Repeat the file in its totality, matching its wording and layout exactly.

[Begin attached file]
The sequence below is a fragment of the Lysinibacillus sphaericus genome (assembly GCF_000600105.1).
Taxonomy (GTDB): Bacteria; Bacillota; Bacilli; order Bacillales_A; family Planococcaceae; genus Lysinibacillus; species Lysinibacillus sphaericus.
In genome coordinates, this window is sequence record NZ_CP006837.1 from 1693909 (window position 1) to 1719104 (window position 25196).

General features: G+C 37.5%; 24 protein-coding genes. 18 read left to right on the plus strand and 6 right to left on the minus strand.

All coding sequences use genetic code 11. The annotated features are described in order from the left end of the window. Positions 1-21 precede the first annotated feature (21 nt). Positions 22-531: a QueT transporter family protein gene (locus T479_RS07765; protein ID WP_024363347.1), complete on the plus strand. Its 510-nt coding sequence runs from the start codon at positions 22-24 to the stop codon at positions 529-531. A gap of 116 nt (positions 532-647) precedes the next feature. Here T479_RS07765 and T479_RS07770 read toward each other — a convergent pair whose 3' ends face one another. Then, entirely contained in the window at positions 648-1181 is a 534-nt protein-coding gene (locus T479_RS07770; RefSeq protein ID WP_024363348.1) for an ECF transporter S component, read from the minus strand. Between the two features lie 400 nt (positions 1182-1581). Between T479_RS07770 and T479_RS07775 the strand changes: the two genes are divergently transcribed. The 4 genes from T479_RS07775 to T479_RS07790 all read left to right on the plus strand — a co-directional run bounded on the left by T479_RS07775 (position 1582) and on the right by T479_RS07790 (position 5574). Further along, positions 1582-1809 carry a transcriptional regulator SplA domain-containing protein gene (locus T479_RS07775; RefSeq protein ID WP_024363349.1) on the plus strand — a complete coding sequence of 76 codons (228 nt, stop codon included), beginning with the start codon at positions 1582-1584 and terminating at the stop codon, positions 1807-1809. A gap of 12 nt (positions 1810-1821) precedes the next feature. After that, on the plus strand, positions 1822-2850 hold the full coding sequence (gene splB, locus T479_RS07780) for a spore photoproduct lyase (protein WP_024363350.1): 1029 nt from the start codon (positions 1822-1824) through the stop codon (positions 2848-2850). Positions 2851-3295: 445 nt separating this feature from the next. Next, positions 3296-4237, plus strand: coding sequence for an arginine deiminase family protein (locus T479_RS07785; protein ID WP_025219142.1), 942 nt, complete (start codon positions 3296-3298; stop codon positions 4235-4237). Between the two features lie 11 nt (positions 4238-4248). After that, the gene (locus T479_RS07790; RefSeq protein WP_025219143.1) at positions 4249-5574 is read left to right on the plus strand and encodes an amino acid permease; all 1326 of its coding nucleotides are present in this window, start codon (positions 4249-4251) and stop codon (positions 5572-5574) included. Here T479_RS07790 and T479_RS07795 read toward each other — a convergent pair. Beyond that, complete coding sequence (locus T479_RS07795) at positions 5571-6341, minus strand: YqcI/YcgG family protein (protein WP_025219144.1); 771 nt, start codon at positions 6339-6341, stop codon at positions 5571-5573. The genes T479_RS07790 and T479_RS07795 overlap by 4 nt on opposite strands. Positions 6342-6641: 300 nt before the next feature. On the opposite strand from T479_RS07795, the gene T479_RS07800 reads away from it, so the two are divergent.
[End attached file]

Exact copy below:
The sequence below is a fragment of the Lysinibacillus sphaericus genome (assembly GCF_000600105.1).
Taxonomy (GTDB): Bacteria; Bacillota; Bacilli; order Bacillales_A; family Planococcaceae; genus Lysinibacillus; species Lysinibacillus sphaericus.
In genome coordinates, this window is sequence record NZ_CP006837.1 from 1693909 (window position 1) to 1719104 (window position 25196).

General features: G+C 37.5%; 24 protein-coding genes. 18 read left to right on the plus strand and 6 right to left on the minus strand.

All coding sequences use genetic code 11. The annotated features are described in order from the left end of the window. Positions 1-21 precede the first annotated feature (21 nt). Positions 22-531: a QueT transporter family protein gene (locus T479_RS07765; protein ID WP_024363347.1), complete on the plus strand. Its 510-nt coding sequence runs from the start codon at positions 22-24 to the stop codon at positions 529-531. A gap of 116 nt (positions 532-647) precedes the next feature. Here T479_RS07765 and T479_RS07770 read toward each other — a convergent pair whose 3' ends face one another. Then, entirely contained in the window at positions 648-1181 is a 534-nt protein-coding gene (locus T479_RS07770; RefSeq protein ID WP_024363348.1) for an ECF transporter S component, read from the minus strand. Between the two features lie 400 nt (positions 1182-1581). Between T479_RS07770 and T479_RS07775 the strand changes: the two genes are divergently transcribed. The 4 genes from T479_RS07775 to T479_RS07790 all read left to right on the plus strand — a co-directional run bounded on the left by T479_RS07775 (position 1582) and on the right by T479_RS07790 (position 5574). Further along, positions 1582-1809 carry a transcriptional regulator SplA domain-containing protein gene (locus T479_RS07775; RefSeq protein ID WP_024363349.1) on the plus strand — a complete coding sequence of 76 codons (228 nt, stop codon included), beginning with the start codon at positions 1582-1584 and terminating at the stop codon, positions 1807-1809. A gap of 12 nt (positions 1810-1821) precedes the next feature. After that, on the plus strand, positions 1822-2850 hold the full coding sequence (gene splB, locus T479_RS07780) for a spore photoproduct lyase (protein WP_024363350.1): 1029 nt from the start codon (positions 1822-1824) through the stop codon (positions 2848-2850). Positions 2851-3295: 445 nt separating this feature from the next. Next, positions 3296-4237, plus strand: coding sequence for an arginine deiminase family protein (locus T479_RS07785; protein ID WP_025219142.1), 942 nt, complete (start codon positions 3296-3298; stop codon positions 4235-4237). Between the two features lie 11 nt (positions 4238-4248). After that, the gene (locus T479_RS07790; RefSeq protein WP_025219143.1) at positions 4249-5574 is read left to right on the plus strand and encodes an amino acid permease; all 1326 of its coding nucleotides are present in this window, start codon (positions 4249-4251) and stop codon (positions 5572-5574) included. Here T479_RS07790 and T479_RS07795 read toward each other — a convergent pair. Beyond that, complete coding sequence (locus T479_RS07795) at positions 5571-6341, minus strand: YqcI/YcgG family protein (protein WP_025219144.1); 771 nt, start codon at positions 6339-6341, stop codon at positions 5571-5573. The genes T479_RS07790 and T479_RS07795 overlap by 4 nt on opposite strands. Positions 6342-6641: 300 nt before the next feature. On the opposite strand from T479_RS07795, the gene T479_RS07800 reads away from it, so the two are divergent.